NASA selected the Elysium Planitia region of the Red Planet as the landing site for its InSight lander –an 81-mile long, 17-mile-wide (130-kilometer-long, 27-kilometer-wide) landing ellipse on the western edge of a flat, smooth expanse of lava plain. The site-selection team focused on a band around the equator, where the lander’s solar array would have adequate sunlight to power its systems year-round and be safe enough for InSight to land and then deploy its solar panels and instruments without obstructions.
The View from Space
The powerful HiRISE (High Resolution Imaging Experiment) camera which takes pictures that cover vast areas of Martian terrain while being able to see features as small as a kitchen table, has been monitoring InSight’s landing site in the Elysium Planitia region of the Red Planet for changes to the surface, such as dust-devil tracks. Taken on Sept. 23, 2019, at an altitude of 169 miles (272 kilometers) above the surface, the new image is NASA’s best view yet of InSight from space. It clearly shows the two circular solar panels on either side of the lander body, spanning 20 feet (six meters) from end to end.
The bright spot on the lower side of the spacecraft is the dome-shaped protective cover over InSight’s seismometer. The dark halo surrounding the spacecraft resulted from retrorocket thrusters scouring the surface during landing, while dust devils created the dark streaks that run diagonally across the surface.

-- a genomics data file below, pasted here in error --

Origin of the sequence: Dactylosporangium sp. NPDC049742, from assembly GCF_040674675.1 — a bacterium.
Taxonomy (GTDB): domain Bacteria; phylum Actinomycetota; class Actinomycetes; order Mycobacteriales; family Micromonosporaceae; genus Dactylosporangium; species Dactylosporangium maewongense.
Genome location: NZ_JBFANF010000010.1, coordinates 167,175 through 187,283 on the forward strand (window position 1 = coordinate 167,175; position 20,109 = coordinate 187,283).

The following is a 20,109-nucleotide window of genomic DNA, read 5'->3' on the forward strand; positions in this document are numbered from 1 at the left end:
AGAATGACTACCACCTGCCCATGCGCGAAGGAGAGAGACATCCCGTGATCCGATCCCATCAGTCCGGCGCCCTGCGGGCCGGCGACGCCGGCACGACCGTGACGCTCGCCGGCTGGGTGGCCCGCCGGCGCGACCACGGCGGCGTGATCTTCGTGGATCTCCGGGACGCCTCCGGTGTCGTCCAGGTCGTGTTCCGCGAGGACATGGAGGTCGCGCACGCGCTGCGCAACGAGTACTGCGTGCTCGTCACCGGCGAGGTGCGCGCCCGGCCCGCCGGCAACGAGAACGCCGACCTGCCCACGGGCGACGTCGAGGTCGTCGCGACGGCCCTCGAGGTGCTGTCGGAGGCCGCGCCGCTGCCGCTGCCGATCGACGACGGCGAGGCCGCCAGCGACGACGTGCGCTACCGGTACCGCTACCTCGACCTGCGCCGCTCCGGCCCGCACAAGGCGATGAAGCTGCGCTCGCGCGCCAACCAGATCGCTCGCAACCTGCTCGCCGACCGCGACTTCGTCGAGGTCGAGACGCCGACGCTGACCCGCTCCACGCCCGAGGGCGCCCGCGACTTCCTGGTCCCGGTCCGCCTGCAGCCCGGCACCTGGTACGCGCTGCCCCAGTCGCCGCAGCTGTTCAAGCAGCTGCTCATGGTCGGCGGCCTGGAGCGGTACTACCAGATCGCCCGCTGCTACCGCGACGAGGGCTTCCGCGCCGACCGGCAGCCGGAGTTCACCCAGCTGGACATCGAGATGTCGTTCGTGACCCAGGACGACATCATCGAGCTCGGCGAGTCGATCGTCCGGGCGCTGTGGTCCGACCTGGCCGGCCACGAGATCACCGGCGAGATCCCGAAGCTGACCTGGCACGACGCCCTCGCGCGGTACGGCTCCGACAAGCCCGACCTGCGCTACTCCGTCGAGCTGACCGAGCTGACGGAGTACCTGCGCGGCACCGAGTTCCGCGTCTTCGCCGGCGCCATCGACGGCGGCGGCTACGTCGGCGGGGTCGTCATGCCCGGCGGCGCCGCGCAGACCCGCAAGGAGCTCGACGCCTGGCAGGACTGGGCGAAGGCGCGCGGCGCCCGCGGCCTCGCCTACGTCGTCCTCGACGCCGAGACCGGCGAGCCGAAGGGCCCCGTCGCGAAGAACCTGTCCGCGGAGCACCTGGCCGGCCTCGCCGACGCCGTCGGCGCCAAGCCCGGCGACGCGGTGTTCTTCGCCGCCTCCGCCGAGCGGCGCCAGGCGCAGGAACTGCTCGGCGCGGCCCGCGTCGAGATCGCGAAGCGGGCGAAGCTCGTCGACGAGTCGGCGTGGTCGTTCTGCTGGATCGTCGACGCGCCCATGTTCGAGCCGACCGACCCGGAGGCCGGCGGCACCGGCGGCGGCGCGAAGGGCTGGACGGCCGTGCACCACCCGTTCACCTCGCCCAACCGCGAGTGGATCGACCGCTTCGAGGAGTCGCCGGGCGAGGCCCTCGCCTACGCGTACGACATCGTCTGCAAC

A Crisp Image
Several factors make this image crisper than a set of images released after InSight’s November 2018 landing. For one thing, there’s less dust in the air this time. Shadows are offset from the lander because this is an oblique view looking west. The lighting was also optimal for avoiding the bright reflections from the lander or its solar panels that have obscured surrounding pixels in other images. However, bright reflections are unavoidable with the seismometer cover just south of the lander because of its dome shape.
HiRISE has also been keeping tabs on NASA’s Curiosity, which is roughly 373 miles (600 kilometers) from InSight, exploring a region called “the clay-bearing unit.”
The GIF released above shows Curiosity as a gray speck as it traveled 1,106 feet (337 meters) from a location within the clay-bearing unit called “Woodland Bay” (top center) to “Sandside Harbour” (bottom center, near the dark sand patch) between May 31 and July 20, 2019.
The Daily Galaxy, Jake Burba, via Jet Propulsion Laboratory
Image credits: Caltech/JPL